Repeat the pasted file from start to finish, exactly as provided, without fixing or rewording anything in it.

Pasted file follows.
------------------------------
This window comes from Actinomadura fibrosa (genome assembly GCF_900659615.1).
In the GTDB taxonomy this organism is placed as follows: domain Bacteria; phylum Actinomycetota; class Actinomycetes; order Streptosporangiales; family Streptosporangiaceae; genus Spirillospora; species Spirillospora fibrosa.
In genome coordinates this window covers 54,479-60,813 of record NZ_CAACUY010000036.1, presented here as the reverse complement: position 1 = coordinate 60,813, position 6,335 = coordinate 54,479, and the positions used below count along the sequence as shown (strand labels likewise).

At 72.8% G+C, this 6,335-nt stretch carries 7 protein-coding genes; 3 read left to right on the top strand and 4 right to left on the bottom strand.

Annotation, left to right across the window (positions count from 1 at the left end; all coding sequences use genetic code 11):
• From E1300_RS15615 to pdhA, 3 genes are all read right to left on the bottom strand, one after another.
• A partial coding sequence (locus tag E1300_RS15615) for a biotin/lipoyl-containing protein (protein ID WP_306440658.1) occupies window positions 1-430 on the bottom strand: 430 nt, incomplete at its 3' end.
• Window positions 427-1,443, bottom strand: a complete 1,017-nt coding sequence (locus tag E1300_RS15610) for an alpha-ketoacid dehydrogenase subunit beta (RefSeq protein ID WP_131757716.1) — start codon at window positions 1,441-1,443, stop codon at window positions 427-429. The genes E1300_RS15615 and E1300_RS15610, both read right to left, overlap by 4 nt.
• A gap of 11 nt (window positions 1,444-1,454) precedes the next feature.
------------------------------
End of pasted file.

This window comes from Actinomadura fibrosa (genome assembly GCF_900659615.1).
In the GTDB taxonomy this organism is placed as follows: domain Bacteria; phylum Actinomycetota; class Actinomycetes; order Streptosporangiales; family Streptosporangiaceae; genus Spirillospora; species Spirillospora fibrosa.
In genome coordinates this window covers 54,479-60,813 of record NZ_CAACUY010000036.1, presented here as the reverse complement: position 1 = coordinate 60,813, position 6,335 = coordinate 54,479, and the positions used below count along the sequence as shown (strand labels likewise).

At 72.8% G+C, this 6,335-nt stretch carries 7 protein-coding genes; 3 read left to right on the top strand and 4 right to left on the bottom strand.

Annotation, left to right across the window (positions count from 1 at the left end; all coding sequences use genetic code 11):
• From E1300_RS15615 to pdhA, 3 genes are all read right to left on the bottom strand, one after another.
• A partial coding sequence (locus tag E1300_RS15615) for a biotin/lipoyl-containing protein (protein ID WP_306440658.1) occupies window positions 1-430 on the bottom strand: 430 nt, incomplete at its 3' end.
• Window positions 427-1,443, bottom strand: a complete 1,017-nt coding sequence (locus tag E1300_RS15610) for an alpha-ketoacid dehydrogenase subunit beta (RefSeq protein ID WP_131757716.1) — start codon at window positions 1,441-1,443, stop codon at window positions 427-429. The genes E1300_RS15615 and E1300_RS15610, both read right to left, overlap by 4 nt.
• A gap of 11 nt (window positions 1,444-1,454) precedes the next feature.